The recent stress across the banking industry highlights the seriousness of choosing the right bank for your company and personal life. In our role as Fractional CFOs, we have many great relationships with bankers and relationship managers at many of the well-known financial institutions, including the ones making headlines recently.
There are many reasons why these specific banks are enduring the stresses that they are (for a good article on what happened with Silicon Valley Bank (SVB), click here).
Amidst all this turmoil, most of us are wondering: How can I avoid this happening to me? While nothing is foolproof, we’ve highlighted three critical considerations when entering into, or continuing, a relationship with a bank:
- Build a Good Relationship: Whether it’s the Paycheck Protection Program (PPP), the EIDL program or obtaining a conventional loan, a strong relationship with your banker is always an important way to learn more, and take advantage of programs offered by both the bank and federal and state governments. Like any relationship you have, the more you put into it, the more you get out of it. As Fractional CFOs, we communicate with our clients’ bankers to communicate their financial needs and seek opportunities to leverage programs. And in many cases, a good relationship banker will connect you with high-net-worth individuals who may be looking to invest in a company like yours. Whenever you bank at a large institution, it is much easier to navigate the halls when you have a personal guide helping you maximize the opportunities.
- Read Financial Filings: Most banks are publicly listed companies and therefore have to file their financial performance with either the Securities Exchange Commission (SEC) or with Federal Banking authorities. Even if you don’t consider yourself financially savvy nor regularly review public documents like this, it’s important to read and understand a financial institution’s risk profile. For example, SVB invested heavily in the technology industry which has been enduring a slowdown across the board. If you were a customer of the bank, yet you are not in the tech industry, you might question whether or not it was the right banking partner for you given their risk profile.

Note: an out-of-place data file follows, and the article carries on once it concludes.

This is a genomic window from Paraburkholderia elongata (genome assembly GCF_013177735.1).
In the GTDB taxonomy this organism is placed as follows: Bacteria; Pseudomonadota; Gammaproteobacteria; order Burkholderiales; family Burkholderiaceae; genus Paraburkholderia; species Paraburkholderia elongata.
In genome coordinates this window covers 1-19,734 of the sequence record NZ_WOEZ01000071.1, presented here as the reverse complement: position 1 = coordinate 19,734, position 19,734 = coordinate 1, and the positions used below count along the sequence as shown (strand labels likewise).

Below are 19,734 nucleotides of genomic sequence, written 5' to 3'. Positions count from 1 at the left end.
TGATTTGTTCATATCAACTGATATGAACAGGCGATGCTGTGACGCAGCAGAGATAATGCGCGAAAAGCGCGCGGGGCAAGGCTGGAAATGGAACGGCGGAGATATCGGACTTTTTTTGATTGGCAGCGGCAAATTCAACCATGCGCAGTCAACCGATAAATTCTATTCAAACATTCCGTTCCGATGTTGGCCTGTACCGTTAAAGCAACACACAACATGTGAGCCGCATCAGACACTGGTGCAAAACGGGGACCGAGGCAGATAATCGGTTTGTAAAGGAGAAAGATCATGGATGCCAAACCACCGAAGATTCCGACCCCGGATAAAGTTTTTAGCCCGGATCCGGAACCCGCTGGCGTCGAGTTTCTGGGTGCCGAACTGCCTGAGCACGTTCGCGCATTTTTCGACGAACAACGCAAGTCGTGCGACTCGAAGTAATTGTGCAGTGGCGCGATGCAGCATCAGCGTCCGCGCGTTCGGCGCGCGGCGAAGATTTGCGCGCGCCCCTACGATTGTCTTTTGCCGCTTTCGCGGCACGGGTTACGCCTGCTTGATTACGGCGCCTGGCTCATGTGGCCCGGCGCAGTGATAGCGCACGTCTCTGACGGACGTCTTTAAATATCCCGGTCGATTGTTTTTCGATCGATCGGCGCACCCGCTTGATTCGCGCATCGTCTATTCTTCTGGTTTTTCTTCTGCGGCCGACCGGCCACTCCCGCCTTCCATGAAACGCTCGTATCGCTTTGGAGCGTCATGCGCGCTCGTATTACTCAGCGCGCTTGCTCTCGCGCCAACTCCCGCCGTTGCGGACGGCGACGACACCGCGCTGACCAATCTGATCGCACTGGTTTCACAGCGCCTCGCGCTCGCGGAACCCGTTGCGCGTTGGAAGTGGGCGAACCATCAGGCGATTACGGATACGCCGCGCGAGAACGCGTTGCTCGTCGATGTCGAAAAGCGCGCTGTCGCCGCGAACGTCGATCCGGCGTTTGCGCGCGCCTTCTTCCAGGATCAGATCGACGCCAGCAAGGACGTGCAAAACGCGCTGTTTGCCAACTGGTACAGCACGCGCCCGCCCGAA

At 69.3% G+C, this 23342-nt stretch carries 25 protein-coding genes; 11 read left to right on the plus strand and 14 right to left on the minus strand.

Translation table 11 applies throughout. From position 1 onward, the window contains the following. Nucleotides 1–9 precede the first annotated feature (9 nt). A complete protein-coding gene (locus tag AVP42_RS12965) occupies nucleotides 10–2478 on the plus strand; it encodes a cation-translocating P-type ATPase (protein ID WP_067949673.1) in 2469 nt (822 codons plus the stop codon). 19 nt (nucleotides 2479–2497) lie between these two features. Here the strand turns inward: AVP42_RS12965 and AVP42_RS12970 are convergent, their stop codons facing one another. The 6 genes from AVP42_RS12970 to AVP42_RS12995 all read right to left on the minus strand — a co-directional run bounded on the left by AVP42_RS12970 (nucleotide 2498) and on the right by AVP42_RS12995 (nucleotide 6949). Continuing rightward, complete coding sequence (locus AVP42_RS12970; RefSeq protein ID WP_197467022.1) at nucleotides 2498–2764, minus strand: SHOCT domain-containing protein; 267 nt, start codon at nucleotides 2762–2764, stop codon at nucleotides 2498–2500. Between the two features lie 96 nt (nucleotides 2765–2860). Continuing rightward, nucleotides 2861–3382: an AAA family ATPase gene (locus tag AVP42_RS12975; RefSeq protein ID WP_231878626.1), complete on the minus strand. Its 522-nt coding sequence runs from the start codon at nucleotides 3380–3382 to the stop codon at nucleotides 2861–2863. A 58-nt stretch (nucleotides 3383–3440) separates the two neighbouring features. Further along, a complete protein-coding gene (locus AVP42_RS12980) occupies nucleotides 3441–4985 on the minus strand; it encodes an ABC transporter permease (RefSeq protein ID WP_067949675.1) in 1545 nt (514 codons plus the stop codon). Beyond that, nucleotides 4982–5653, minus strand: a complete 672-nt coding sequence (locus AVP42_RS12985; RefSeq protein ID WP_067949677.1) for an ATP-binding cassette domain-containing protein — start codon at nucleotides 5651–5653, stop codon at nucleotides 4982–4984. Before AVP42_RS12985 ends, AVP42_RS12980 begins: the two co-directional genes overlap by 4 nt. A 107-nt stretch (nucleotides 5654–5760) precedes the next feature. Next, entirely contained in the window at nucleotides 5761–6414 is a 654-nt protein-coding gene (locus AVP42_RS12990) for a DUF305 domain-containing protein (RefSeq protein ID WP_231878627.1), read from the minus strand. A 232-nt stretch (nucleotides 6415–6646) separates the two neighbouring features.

- Diversify When You Can: There’s an old saying: “Don’t put all your eggs in one basket.” The same is true for your banking relationships. On the one hand, utilizing one institution for all your assets can help minimize fees, maximize potential interest rates, and help you qualify for special programs. However, on the other hand and especially in light of the current circumstances, having money at two or more institutions allows you to more easily transfer funds from one bank to another in the event the bank goes into receivership or is bailed out by the government. Although both scenarios are highly unlikely, recent events tell us that it’s important to mitigate your risk, ensuring you don’t experience your own liquidity crisis if the bank cannot provide funds in a timely manner.
Like choosing your significant other in your personal life, a banking relationship is one that is vital to both your business and personal cash flow. Not all banks are built the same. And not every bank is the perfect lender for you and your business. It is important to take the time to reflect on what a “perfect bank” is for you and where you can find the type of financial support you are seeking for your business. The current banking crisis is yet another reminder for all entrepreneurs to do their homework with every partner in their business. If you think there is an issue with your current bank, don’t be afraid to swipe left on them!
Take-away: If you are not sure if your current finance partner is the right one for you, contact Scott and Brian at firstname.lastname@example.org to discuss what you should look for in the perfect banking relationship.
Co-founders & Managing Partners